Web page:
Tasted: Domaine de la Romanée-Conti 2015 wines in the bottle
Decanter’s content director, John Stimpfig, was fortunate enough to be invited to Domaine de la Romanée-Conti’s annual in-bottle tasting, hosted by the Burgundy estate’s exclusive UK agent, Corney & Barrow.
Aubert de Villaine, co-director of Domaine de la Romanée-Conti (DRC), is not entirely sure whether the 2015 vintage was his 49th or 50th at the fabled estate, but he’s perfectly clear on his view of the 2015 vintage, which is latest to be bottled.
‘Unfortunately, I can’t recall exactly when I started work at the domaine – whether it was 1965 or 1966. But what I am sure of is that the 2015 vintage is the most remarkable of my career. It was such an incredible year and the vineyards were so beautiful from start to finish.’
Scroll down for John’s 2015 DRC tasting notes and scores – available exclusively to Decanter Premium members
The Burgundy 2015 vintage, awarded 5/5 for Côte d’Or reds by our experts, was marked by a hot, dry summer which gave generous fruit and ripe tannins, cooling off just before harvest to preserve good levels of juicy acidity which underpin many of the wines.
Every wine in DRC’s line up in 2015, apart from the Corton, underwent 100% whole bunch fermentation. ‘Although we’ve done it before, in 2005 and 2009, it is a bit unusual as you need particular vintage conditions: no millerandage, good ripeness and phenolic maturity,’ said de Villaine.
Terroir vs vintage
It has been suggested that terroir characteristics may be overcome by the power and personality of 2015, but de Villaine disagreed.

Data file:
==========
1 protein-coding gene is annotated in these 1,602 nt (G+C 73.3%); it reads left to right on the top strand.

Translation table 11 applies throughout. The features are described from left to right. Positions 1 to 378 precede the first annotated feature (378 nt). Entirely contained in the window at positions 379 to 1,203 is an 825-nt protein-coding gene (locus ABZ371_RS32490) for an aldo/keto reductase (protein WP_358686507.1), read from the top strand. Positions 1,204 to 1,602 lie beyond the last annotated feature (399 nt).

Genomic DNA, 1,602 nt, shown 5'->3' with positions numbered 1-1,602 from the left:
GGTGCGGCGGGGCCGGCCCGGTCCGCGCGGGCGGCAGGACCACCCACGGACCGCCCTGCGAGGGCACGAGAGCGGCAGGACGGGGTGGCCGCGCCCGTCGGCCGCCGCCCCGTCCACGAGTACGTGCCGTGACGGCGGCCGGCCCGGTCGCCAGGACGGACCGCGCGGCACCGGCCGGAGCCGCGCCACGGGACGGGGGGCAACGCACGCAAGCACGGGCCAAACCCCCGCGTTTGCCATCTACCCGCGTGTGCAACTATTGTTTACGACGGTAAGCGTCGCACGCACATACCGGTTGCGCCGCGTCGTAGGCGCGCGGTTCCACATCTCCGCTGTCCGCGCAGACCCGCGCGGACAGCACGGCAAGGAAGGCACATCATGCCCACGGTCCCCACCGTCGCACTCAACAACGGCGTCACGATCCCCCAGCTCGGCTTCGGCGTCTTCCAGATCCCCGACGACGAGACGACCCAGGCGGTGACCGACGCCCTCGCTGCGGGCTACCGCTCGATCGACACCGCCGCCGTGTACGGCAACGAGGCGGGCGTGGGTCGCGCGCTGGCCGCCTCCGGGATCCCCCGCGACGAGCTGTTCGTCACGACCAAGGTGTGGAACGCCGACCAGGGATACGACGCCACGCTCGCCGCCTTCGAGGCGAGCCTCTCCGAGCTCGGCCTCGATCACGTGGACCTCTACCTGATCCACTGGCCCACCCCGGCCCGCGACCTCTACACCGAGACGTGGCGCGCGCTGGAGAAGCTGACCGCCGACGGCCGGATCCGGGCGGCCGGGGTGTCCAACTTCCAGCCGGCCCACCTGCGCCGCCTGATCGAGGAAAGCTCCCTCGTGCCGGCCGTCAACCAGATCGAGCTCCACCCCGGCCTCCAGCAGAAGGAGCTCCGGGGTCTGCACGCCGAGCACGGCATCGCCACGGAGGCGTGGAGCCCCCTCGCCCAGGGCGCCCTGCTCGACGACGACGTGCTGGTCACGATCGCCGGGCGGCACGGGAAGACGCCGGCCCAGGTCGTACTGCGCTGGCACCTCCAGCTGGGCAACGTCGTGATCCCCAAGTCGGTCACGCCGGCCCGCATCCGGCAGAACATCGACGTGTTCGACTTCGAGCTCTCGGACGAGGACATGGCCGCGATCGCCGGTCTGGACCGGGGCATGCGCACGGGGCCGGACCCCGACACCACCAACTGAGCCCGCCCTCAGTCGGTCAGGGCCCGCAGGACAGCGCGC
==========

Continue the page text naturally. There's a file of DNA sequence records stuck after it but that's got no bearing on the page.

‘The higher you go [in the range], the more you see the differences in terroir. With the Corton and the Echézeaux, those differences are already apparent, and it becomes even more pronounced with the Grands-Echézeaux, Romanée-St-Vivant, Richebourg, La Tâche and Romanee-Conti.’
This was certainly an easy vintage to taste – the wines are already showing very well, and it wouldn’t be a crime to open the likes of the Corton and Echézeaux sooner rather than later, not unlike the 1969s which I remember drinking when they were very young because they were so precociously good.
De Villaine is about to bottle the 2016s, which raises the question of how they will compare to the ’15s. Some vignerons in Burgundy have stated that they prefer their ’16s, but he remains closely-guarded.
‘We are bottling our ’16s in one month and they too are genuinely wonderful, in a more delicate style. I can understand why some people prefer the vintage.’
He compares the power of 2015 to that of 1961, and the underdog status of 2016 to 1962.
However, it is clear that the 2017 vintage, winemaker Bernard Noblet’s last at DRC as recently reported, is not expected to be at the same level as its two predecessors, with even less wine to offer.